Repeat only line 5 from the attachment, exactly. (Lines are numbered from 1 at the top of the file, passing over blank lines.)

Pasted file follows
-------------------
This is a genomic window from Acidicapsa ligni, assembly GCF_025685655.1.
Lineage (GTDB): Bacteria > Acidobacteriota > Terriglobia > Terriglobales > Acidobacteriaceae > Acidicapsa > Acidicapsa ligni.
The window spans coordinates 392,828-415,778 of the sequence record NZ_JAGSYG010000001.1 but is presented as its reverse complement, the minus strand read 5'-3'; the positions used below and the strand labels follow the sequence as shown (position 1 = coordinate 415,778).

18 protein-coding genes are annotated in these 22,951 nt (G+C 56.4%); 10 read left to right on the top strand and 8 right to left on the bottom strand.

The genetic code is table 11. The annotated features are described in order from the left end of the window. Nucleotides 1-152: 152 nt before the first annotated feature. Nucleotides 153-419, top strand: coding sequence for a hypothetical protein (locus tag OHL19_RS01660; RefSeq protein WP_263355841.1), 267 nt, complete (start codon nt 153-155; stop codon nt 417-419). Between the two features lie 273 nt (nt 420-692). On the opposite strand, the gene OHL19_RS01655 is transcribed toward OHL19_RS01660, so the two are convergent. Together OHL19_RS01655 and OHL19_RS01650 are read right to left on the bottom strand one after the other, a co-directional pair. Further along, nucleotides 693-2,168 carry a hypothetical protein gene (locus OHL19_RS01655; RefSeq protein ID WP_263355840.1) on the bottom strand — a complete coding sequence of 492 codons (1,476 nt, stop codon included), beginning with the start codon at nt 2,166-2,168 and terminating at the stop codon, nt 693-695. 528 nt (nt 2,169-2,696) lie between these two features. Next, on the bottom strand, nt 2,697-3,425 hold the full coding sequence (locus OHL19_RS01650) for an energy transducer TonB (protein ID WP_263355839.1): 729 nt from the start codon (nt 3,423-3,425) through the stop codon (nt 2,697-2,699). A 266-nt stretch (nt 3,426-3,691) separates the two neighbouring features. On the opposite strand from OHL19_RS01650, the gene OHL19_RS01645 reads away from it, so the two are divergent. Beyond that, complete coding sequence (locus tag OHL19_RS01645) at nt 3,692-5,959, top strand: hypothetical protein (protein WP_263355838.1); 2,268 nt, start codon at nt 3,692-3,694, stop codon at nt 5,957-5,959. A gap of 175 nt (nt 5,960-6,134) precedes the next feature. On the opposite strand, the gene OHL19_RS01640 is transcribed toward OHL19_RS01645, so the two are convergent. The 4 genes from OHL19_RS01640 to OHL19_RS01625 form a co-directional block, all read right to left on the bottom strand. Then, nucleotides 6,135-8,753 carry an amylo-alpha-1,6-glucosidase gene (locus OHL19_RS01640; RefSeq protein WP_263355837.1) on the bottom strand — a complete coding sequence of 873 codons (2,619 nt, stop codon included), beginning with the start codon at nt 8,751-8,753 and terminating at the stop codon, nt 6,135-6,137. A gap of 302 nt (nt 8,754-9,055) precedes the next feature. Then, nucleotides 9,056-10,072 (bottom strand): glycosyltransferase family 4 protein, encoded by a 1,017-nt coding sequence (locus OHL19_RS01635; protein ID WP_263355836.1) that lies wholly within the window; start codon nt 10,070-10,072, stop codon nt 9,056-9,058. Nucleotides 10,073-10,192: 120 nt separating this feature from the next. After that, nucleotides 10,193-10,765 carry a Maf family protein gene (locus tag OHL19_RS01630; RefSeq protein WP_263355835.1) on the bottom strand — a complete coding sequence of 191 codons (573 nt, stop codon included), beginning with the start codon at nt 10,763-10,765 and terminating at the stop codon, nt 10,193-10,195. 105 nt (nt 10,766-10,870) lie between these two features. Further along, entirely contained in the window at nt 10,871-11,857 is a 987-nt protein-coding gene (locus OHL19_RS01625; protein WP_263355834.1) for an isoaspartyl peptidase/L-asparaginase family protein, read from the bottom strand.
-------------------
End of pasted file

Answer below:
The genetic code is table 11. The annotated features are described in order from the left end of the window. Nucleotides 1-152: 152 nt before the first annotated feature. Nucleotides 153-419, top strand: coding sequence for a hypothetical protein (locus tag OHL19_RS01660; RefSeq protein WP_263355841.1), 267 nt, complete (start codon nt 153-155; stop codon nt 417-419). Between the two features lie 273 nt (nt 420-692). On the opposite strand, the gene OHL19_RS01655 is transcribed toward OHL19_RS01660, so the two are convergent. Together OHL19_RS01655 and OHL19_RS01650 are read right to left on the bottom strand one after the other, a co-directional pair. Further along, nucleotides 693-2,168 carry a hypothetical protein gene (locus OHL19_RS01655; RefSeq protein ID WP_263355840.1) on the bottom strand — a complete coding sequence of 492 codons (1,476 nt, stop codon included), beginning with the start codon at nt 2,166-2,168 and terminating at the stop codon, nt 693-695. 528 nt (nt 2,169-2,696) lie between these two features. Next, on the bottom strand, nt 2,697-3,425 hold the full coding sequence (locus OHL19_RS01650) for an energy transducer TonB (protein ID WP_263355839.1): 729 nt from the start codon (nt 3,423-3,425) through the stop codon (nt 2,697-2,699). A 266-nt stretch (nt 3,426-3,691) separates the two neighbouring features. On the opposite strand from OHL19_RS01650, the gene OHL19_RS01645 reads away from it, so the two are divergent. Beyond that, complete coding sequence (locus tag OHL19_RS01645) at nt 3,692-5,959, top strand: hypothetical protein (protein WP_263355838.1); 2,268 nt, start codon at nt 3,692-3,694, stop codon at nt 5,957-5,959. A gap of 175 nt (nt 5,960-6,134) precedes the next feature. On the opposite strand, the gene OHL19_RS01640 is transcribed toward OHL19_RS01645, so the two are convergent. The 4 genes from OHL19_RS01640 to OHL19_RS01625 form a co-directional block, all read right to left on the bottom strand. Then, nucleotides 6,135-8,753 carry an amylo-alpha-1,6-glucosidase gene (locus OHL19_RS01640; RefSeq protein WP_263355837.1) on the bottom strand — a complete coding sequence of 873 codons (2,619 nt, stop codon included), beginning with the start codon at nt 8,751-8,753 and terminating at the stop codon, nt 6,135-6,137. A gap of 302 nt (nt 8,754-9,055) precedes the next feature. Then, nucleotides 9,056-10,072 (bottom strand): glycosyltransferase family 4 protein, encoded by a 1,017-nt coding sequence (locus OHL19_RS01635; protein ID WP_263355836.1) that lies wholly within the window; start codon nt 10,070-10,072, stop codon nt 9,056-9,058. Nucleotides 10,073-10,192: 120 nt separating this feature from the next. After that, nucleotides 10,193-10,765 carry a Maf family protein gene (locus tag OHL19_RS01630; RefSeq protein WP_263355835.1) on the bottom strand — a complete coding sequence of 191 codons (573 nt, stop codon included), beginning with the start codon at nt 10,763-10,765 and terminating at the stop codon, nt 10,193-10,195. 105 nt (nt 10,766-10,870) lie between these two features. Further along, entirely contained in the window at nt 10,871-11,857 is a 987-nt protein-coding gene (locus OHL19_RS01625; protein WP_263355834.1) for an isoaspartyl peptidase/L-asparaginase family protein, read from the bottom strand.